02-07-2012 09:22 AM
So, I am obviously new to the Brocade\Foundry world... I am trying to make sense of something, and was wondering if I could get clarification...
OK, so if I want to assign specify a particular VLAN to a interface, I would issue the command tagged eth X under that VLAN... That makes sense, and if I wanted to ensure that a certain VLAN was sent across a link untagged, I would issue a command untagged eth X under the desired VLAN... that also make sense. Now if I want to setup a VLAN to be a Layer 3 VLAN, then I simply enter the command routed-interface ve X under the VLAN and, under the interface ve X command, assign an IP... All this I get. What I don't get is the purpose of the following:
Why would I assign a subnet to a VLAN with the ip-subnet command? Doesn't the ve interface accomplish this by linking a L3 address to the VLAN?
Also, within the ip-subnet command, what is the purpose of the static ethe X command? Is, under a VLAN, the command tagged eth X command not accomplish this...? Why would I assign a vlan to a interface using the static command if I have already dictated what VLANs are assigned to what interfaces under the VLAN itself?
Sorry for the noob questions... I appreciate your help!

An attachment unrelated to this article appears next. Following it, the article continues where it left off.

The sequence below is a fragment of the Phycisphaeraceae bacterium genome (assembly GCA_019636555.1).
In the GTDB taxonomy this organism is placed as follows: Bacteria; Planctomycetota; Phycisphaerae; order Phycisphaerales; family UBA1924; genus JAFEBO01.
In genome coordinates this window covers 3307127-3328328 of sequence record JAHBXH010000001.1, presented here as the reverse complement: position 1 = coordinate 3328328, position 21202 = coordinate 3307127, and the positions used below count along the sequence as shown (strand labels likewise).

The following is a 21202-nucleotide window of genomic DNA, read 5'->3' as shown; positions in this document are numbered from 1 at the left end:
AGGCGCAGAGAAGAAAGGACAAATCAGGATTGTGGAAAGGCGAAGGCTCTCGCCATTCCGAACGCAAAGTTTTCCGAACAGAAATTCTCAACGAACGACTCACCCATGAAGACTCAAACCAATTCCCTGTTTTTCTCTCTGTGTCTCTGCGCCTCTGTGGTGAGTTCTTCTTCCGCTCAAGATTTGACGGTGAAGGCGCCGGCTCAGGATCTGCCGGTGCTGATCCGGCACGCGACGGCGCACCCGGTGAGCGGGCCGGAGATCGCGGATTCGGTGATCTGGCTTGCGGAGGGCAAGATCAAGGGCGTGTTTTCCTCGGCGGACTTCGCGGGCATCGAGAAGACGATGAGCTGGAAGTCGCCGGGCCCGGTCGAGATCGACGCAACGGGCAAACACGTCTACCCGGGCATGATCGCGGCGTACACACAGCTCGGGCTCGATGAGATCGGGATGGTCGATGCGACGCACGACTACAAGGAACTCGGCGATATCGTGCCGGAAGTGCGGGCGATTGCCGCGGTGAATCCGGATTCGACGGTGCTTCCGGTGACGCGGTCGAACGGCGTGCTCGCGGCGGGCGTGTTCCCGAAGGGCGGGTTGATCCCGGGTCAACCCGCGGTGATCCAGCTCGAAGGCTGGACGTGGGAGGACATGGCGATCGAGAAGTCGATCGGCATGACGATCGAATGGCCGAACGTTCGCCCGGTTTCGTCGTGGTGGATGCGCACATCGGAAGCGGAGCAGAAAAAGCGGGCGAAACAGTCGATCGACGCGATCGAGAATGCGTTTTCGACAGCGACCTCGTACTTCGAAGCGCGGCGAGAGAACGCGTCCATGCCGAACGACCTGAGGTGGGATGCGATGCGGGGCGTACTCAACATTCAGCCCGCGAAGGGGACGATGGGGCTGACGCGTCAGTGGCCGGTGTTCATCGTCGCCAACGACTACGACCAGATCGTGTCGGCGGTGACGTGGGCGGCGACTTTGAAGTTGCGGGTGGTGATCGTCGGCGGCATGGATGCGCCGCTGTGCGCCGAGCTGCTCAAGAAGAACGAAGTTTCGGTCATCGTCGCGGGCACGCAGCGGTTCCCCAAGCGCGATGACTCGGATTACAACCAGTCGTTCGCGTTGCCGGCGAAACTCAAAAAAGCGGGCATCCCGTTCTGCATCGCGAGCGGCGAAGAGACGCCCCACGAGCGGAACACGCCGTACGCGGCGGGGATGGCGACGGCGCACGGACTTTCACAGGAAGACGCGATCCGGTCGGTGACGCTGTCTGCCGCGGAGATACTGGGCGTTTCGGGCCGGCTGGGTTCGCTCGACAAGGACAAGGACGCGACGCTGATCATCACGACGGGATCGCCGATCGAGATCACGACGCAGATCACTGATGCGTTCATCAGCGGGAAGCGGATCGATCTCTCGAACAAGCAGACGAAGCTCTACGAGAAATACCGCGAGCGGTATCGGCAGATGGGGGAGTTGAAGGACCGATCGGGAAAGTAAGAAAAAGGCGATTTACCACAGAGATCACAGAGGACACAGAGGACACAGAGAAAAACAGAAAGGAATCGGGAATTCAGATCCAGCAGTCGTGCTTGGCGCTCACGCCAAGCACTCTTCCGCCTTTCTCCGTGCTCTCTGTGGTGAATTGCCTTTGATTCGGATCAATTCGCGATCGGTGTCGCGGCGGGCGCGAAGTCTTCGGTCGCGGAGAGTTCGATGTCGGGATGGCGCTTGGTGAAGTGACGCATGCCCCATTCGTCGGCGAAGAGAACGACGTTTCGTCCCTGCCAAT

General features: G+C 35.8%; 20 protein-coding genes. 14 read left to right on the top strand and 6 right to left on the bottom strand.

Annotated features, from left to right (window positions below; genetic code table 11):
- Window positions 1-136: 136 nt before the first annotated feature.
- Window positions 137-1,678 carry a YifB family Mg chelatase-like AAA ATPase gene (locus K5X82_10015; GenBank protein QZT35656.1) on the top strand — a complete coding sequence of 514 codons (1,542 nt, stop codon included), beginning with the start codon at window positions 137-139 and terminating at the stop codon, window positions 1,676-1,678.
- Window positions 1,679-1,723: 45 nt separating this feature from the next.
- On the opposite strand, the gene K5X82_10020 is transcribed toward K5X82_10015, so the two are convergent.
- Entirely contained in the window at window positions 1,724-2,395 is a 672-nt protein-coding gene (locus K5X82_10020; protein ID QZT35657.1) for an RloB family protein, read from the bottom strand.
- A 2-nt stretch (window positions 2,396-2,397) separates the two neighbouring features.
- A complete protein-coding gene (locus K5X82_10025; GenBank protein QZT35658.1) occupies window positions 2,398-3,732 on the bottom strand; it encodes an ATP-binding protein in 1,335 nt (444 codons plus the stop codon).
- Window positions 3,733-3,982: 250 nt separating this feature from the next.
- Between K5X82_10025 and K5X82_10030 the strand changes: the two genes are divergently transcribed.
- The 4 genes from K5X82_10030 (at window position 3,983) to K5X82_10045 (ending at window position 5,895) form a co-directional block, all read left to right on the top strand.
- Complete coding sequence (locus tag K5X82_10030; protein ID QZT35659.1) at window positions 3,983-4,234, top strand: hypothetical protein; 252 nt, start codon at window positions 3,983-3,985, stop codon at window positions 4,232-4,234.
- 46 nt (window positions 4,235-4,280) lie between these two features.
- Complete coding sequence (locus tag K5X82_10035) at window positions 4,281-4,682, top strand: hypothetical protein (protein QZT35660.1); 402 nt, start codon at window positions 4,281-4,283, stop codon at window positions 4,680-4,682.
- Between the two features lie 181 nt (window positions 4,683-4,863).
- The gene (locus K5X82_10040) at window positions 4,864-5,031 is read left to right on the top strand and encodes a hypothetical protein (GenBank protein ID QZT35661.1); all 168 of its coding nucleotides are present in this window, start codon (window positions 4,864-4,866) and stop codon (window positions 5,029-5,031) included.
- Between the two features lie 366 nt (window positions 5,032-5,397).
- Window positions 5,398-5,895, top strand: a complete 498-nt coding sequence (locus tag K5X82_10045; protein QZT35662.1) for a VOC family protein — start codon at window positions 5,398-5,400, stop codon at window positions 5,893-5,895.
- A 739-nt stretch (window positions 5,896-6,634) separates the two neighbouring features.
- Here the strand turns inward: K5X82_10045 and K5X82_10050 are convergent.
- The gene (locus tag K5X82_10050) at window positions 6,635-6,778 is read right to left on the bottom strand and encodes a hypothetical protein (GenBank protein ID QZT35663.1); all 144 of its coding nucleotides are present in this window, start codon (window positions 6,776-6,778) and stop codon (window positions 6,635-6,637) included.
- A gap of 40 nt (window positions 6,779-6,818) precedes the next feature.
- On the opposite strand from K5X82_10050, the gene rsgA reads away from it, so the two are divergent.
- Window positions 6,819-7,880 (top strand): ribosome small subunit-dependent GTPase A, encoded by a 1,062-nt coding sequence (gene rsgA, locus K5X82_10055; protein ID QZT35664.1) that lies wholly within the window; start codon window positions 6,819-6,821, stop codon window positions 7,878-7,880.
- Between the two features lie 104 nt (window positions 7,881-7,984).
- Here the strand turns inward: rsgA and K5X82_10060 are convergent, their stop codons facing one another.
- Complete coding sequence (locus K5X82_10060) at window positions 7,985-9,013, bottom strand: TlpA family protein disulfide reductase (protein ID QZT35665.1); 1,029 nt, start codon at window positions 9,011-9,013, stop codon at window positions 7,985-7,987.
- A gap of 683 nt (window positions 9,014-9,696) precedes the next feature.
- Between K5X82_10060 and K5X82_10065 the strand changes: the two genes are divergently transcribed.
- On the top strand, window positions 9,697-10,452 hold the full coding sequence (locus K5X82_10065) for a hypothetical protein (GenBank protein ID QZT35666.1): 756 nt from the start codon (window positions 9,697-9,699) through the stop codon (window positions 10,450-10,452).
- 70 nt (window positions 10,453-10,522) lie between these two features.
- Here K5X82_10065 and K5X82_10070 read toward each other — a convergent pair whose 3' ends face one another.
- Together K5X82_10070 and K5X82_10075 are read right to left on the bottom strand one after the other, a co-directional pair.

02-07-2012 01:32 PM
You are correct in that adding Router interface VE will add the L3 subnet to the VLAN. You do not ned the ip subnet command or the static ethernet for this.
In fact I have never used this command, so had to look up what it does Both of the commands you are asking about work together for the below.
Configuring IP subnet, IPX network and protocol-based VLANs
Protocol-based VLANs provide the ability to define separate broadcast domains for several unique Layer 3 protocols within a single Layer 2 broadcast domain. Some applications for this feature might include security between departments with unique protocol requirements. This feature enables you to limit the amount of broadcast traffic end-stations, servers, and routers need to accept.
Suppose you want to create five separate Layer 3 broadcast domains within a single Layer 2 STP broadcast domain:
• Three broadcast domains, one for each of three separate IP subnets
• One for IPX Network 1
• One for the Appletalk protocol
Also suppose you want a single router interface to be present within all of these separate broadcast domains, without using IEEE 802.1Q VLAN tagging or any proprietary form of VLAN tagging.